Confidence in the U.S. grain supply system helps the U.S. Grains Council (USGC) build market share. And few activities demonstrate the capabilities of the United States as an exporter better than a trade team, as senior leadership from the Indonesia starch industry learned in late August in Kansas and New Orleans.
Prior to the team’s arrival, 73,500 metric tons (2.87 million bushels) of U.S. corn was sold to Indonesia, further underscoring the importance of this industry to corn purchases.
The trade team, organized in collaboration with the Kansas Corn Commission, assessed the capabilities of the U.S. corn export system through visits to grain inspection offices, corn export facilities, corn farms, corn wet milling plants, river terminals and container loading facilities.
“The group was impressed with the size and scale of U.S. operations in addition to the care and attention to quality U.S. farmers have for their corn,” said Caleb Wurth, USGC assistant director of Southeast Asia.
The team visit included firsthand experience with the quality, testing and handling of grain at the last point of contact before departing U.S. shores. Team members were able to board a vessel being loaded with U.S. product in New Orleans and witness barges being unloaded into the export elevator.
“It is important for the group to see the care and attention to detail that goes into making sure they, as customers, receive the quantity and grades sold to them,” Wurth said. “We understand the Indonesian corn buyer has options. This mission showed the passion and commitment to quality of U.S. agriculture from the farmer to the export elevator – sought after qualities when choosing a trading partner.”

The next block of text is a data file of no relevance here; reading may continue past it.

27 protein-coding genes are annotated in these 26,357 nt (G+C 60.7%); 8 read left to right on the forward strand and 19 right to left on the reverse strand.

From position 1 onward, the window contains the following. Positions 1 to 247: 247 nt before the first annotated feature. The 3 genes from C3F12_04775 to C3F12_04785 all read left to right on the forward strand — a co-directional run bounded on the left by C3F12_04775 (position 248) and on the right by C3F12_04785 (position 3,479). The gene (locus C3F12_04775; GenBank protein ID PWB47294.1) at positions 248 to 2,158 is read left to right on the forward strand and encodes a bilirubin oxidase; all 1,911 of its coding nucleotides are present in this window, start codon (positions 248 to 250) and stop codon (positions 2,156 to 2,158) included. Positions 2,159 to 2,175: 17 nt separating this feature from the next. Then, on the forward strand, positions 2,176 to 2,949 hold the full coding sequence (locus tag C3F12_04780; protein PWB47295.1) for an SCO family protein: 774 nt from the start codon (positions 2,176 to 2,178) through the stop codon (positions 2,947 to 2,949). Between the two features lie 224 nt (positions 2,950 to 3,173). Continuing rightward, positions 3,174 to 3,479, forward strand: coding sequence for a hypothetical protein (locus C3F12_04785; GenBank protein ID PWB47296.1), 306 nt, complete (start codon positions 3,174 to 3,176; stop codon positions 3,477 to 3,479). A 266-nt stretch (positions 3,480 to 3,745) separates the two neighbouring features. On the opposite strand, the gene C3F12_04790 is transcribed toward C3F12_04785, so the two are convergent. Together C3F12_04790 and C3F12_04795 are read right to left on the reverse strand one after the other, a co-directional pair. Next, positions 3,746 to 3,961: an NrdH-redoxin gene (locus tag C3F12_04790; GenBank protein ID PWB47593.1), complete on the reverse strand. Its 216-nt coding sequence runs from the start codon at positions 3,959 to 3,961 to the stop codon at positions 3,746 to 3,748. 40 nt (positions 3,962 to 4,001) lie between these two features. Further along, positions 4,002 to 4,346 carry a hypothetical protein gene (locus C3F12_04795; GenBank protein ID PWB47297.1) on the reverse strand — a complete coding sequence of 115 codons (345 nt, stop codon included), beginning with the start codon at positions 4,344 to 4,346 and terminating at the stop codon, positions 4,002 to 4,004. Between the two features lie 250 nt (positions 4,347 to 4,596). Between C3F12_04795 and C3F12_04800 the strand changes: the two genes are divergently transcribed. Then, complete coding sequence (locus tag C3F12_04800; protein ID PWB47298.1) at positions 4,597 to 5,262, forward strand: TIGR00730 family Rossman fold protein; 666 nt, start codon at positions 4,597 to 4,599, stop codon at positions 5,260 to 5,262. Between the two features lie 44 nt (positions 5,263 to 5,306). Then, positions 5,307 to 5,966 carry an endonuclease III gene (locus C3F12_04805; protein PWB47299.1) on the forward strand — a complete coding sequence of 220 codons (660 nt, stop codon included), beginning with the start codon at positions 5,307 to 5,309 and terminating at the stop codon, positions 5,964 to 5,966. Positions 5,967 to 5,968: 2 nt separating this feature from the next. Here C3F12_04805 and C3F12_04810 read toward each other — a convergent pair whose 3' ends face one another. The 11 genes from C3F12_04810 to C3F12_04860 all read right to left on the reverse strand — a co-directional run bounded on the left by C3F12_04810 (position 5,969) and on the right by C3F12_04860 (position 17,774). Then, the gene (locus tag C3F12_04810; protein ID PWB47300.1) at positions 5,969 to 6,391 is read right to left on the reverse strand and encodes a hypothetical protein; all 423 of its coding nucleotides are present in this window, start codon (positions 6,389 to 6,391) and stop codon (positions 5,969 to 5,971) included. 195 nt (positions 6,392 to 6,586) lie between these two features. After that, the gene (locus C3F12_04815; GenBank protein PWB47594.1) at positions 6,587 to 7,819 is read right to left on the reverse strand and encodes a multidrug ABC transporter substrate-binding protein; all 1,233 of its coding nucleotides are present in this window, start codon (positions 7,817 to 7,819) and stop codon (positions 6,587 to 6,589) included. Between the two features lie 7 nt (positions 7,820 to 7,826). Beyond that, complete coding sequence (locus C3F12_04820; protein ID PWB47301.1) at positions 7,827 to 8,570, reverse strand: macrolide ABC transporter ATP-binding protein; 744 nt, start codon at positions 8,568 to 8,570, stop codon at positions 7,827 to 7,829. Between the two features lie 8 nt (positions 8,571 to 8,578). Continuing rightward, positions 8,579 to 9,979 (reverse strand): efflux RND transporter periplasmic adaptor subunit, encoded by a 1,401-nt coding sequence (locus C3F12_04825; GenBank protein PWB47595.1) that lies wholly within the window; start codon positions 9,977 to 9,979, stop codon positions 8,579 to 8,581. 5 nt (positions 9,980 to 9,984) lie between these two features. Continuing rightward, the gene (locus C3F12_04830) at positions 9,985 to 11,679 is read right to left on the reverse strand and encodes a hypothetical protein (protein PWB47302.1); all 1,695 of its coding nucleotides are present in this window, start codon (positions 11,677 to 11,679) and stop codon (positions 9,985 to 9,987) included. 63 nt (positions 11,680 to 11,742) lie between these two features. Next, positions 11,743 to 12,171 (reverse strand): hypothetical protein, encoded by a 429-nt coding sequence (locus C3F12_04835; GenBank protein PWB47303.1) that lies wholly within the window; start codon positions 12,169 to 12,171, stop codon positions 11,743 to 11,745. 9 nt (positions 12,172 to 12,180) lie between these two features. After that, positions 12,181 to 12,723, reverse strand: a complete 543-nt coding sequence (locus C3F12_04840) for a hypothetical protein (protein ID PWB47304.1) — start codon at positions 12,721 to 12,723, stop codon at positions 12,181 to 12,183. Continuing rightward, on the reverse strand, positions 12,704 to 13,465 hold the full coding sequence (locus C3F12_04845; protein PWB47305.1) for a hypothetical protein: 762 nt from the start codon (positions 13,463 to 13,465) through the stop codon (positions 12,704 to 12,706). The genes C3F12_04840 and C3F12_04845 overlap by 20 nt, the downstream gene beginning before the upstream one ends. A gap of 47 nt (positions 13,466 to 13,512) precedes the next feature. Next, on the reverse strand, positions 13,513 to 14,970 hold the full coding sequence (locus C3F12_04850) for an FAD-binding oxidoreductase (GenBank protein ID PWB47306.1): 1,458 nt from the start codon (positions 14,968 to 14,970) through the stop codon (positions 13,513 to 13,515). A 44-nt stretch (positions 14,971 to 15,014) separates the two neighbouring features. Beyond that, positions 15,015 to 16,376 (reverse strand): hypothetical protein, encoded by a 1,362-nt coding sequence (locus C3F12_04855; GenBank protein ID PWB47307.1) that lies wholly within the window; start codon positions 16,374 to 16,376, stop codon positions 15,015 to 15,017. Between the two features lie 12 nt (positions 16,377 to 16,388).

Indonesia is the fourth most populous country in the world with a rising middle class, resulting in more demand for meat and the feed needed to produce it. While Indonesia does produce corn, domestic supplies suffer from extreme yield variations, and volumes are insufficient to keep pace with the animal feed industry like the poultry sector, which is expanding at nearly 8 percent per year.
“Half of the country’s corn importers currently have plans to expand capacity,” Wurth said. “With competition from imported Chinese starch, the Indonesian corn starch industry is always striving to gain additional efficiencies to remain competitive.”
The team visit stressed the importance of solid and mutually-beneficial trade partnerships. Indonesia imported 620,000 tons (24.4 million bushels) of U.S. corn in the 2016/2017 marketing year, solely for food processing. Of this corn milling demand, U.S. imports achieved only 20 to 30 percent market share.
“Indonesian starch facilities prefer imported corn, and U.S. corn is particularly valued for high milling yield,” Wurth said. “This trade team builds on prior Council missions to assess what the starch industry needs to foster growth and increase demand for U.S. corn.
“It is important we work together to ensure profitability of both the U.S. farmer and the Indonesian starch industry. We can achieve this goal by having an open dialogue to ensure we, as exporters, produce and deliver what our partners want and need.”
About the U.S. Grains Council
The U.S. Grains Council develops export markets for U.S. barley, corn, sorghum and related products including distiller’s dried grains with solubles (DDGS) and ethanol. With full-time presence in 13 key markets and representatives in an additional 15 locations, the Council operates programs in more than 50 countries and the European Union. The Council believes exports are vital to global economic development and to U.S. agriculture’s profitability. Detailed information about the Council and its programs is online at www.grains.org.